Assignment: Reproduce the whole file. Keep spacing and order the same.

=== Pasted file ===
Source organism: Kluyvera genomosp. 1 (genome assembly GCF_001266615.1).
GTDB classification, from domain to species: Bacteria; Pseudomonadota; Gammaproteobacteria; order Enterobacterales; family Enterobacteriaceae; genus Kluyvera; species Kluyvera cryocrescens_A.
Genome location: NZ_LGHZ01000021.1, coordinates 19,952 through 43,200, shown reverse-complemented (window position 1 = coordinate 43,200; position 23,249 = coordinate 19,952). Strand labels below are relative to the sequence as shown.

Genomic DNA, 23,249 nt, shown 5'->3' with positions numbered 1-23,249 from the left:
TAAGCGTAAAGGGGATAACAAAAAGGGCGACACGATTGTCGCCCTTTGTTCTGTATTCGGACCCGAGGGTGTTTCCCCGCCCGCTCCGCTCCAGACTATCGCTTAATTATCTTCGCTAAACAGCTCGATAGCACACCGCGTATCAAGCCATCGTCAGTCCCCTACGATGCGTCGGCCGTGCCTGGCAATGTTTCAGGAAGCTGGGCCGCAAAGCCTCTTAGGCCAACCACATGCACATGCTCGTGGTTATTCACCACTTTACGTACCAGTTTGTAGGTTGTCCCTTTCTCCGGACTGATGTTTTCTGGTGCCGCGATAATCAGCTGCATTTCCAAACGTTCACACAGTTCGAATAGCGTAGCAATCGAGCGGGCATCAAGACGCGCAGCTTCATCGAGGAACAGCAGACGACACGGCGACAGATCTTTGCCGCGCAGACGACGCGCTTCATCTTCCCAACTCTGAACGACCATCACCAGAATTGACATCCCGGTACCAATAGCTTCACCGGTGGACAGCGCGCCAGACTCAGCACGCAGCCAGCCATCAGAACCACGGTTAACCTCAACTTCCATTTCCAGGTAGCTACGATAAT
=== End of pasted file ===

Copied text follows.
Source organism: Kluyvera genomosp. 1 (genome assembly GCF_001266615.1).
GTDB classification, from domain to species: Bacteria; Pseudomonadota; Gammaproteobacteria; order Enterobacterales; family Enterobacteriaceae; genus Kluyvera; species Kluyvera cryocrescens_A.
Genome location: NZ_LGHZ01000021.1, coordinates 19,952 through 43,200, shown reverse-complemented (window position 1 = coordinate 43,200; position 23,249 = coordinate 19,952). Strand labels below are relative to the sequence as shown.

Genomic DNA, 23,249 nt, shown 5'->3' with positions numbered 1-23,249 from the left:
TAAGCGTAAAGGGGATAACAAAAAGGGCGACACGATTGTCGCCCTTTGTTCTGTATTCGGACCCGAGGGTGTTTCCCCGCCCGCTCCGCTCCAGACTATCGCTTAATTATCTTCGCTAAACAGCTCGATAGCACACCGCGTATCAAGCCATCGTCAGTCCCCTACGATGCGTCGGCCGTGCCTGGCAATGTTTCAGGAAGCTGGGCCGCAAAGCCTCTTAGGCCAACCACATGCACATGCTCGTGGTTATTCACCACTTTACGTACCAGTTTGTAGGTTGTCCCTTTCTCCGGACTGATGTTTTCTGGTGCCGCGATAATCAGCTGCATTTCCAAACGTTCACACAGTTCGAATAGCGTAGCAATCGAGCGGGCATCAAGACGCGCAGCTTCATCGAGGAACAGCAGACGACACGGCGACAGATCTTTGCCGCGCAGACGACGCGCTTCATCTTCCCAACTCTGAACGACCATCACCAGAATTGACATCCCGGTACCAATAGCTTCACCGGTGGACAGCGCGCCAGACTCAGCACGCAGCCAGCCATCAGAACCACGGTTAACCTCAACTTCCATTTCCAGGTAGCTACGATAAT